There are essentially two configurations of orbits a system with two bodies can have:

A configuration where the paths do not cross:

Paths don't cross

A configuation where the paths cross:

Paths cross

Note: Size of the bodies relative to one another is unimportant here.

What determines which of the two configurations a binary system will develop into?


1 Answer 1


Following the convention $\mathbf{r} = \mathbf{r}_2-\mathbf{r}_1$, $M = m_1+m_2$, in the center-of-mass frame we have, by definition, $$\begin{eqnarray*}\mathbf{r}_1 = -\frac{m_2}{M}\mathbf{r}\text{,}\quad&\mathbf{r}_2 = \frac{m_1}{M}\mathbf{r}\text{.}\end{eqnarray*}$$ Hence, $\ddot{\mathbf{r}} = -GM\hat{\mathbf{r}}/r^2$ implies that the individual orbits are similar conic sections in this frame, and moreover in the bound case they are ellipses that share a common focus at the center of mass, with all three of the distinct foci being collinear and with the center between them. Although there is a degenerate case of a circular orbit.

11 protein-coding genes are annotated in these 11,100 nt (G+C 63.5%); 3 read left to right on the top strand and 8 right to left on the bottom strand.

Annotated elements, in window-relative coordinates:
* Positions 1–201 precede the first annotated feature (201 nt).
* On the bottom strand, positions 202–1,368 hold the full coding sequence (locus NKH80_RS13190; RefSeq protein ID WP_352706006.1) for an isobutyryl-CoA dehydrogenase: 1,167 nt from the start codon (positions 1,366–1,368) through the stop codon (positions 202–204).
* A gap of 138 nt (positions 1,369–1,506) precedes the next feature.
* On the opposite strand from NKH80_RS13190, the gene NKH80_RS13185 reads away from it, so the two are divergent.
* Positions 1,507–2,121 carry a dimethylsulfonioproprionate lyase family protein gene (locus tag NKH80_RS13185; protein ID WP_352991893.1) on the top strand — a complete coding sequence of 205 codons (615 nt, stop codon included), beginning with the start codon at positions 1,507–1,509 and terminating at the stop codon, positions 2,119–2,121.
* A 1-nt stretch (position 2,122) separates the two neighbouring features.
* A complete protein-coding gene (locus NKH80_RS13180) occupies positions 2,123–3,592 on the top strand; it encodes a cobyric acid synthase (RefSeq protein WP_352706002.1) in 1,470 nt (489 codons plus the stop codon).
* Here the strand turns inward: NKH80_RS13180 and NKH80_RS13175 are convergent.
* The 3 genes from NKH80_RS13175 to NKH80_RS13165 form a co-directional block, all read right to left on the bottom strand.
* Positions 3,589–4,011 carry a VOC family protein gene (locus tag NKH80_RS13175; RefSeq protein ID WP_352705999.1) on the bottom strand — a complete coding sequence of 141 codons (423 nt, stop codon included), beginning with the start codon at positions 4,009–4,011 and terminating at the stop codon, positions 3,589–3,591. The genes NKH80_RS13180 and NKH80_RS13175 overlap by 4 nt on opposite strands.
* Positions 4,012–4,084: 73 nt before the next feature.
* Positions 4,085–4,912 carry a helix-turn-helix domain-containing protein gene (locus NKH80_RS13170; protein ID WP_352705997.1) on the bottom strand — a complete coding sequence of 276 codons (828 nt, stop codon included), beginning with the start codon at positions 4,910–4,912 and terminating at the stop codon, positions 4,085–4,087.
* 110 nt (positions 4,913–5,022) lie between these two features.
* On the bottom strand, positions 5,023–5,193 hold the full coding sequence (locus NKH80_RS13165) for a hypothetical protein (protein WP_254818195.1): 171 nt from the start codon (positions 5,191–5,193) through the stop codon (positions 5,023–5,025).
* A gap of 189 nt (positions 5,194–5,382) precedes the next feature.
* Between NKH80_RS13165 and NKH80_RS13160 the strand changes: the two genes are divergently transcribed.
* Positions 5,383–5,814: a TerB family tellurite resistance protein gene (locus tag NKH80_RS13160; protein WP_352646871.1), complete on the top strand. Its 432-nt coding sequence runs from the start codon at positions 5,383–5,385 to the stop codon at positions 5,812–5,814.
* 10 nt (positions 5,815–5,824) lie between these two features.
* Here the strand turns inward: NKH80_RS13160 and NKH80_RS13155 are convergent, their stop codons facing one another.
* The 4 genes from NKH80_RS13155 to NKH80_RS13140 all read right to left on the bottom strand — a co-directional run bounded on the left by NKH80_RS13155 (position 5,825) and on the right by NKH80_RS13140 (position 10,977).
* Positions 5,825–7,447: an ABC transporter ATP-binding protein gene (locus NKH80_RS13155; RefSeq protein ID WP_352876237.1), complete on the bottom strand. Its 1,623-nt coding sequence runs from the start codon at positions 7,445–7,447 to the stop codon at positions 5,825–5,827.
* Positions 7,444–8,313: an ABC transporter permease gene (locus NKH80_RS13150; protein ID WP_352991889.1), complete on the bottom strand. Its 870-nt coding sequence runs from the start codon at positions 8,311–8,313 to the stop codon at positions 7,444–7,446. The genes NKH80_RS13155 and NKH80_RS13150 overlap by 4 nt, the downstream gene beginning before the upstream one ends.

Therefore, there's a geometrically simple condition for the intersecting configuration: there is intersection if, and only if, the distance to apoapsis of the larger mass (smaller orbit) is greater than or equal to the distance to periapsis of the smaller mass (larger orbit). Since a general ellipse in polar coordinates about a focus can be described by $$r = \frac{p}{1+e\cos(\phi-\phi_0)}\text{,}$$ where $e$ is the eccentricity, and the individual orbits are proportional, we have intersection if, and only if, $$\frac{1-e}{1+e}\leq \frac{m_1}{m_2}\leq\frac{1+e}{1-e}\text{,}$$ as the apsides occur when the cosine term is $\pm 1$.


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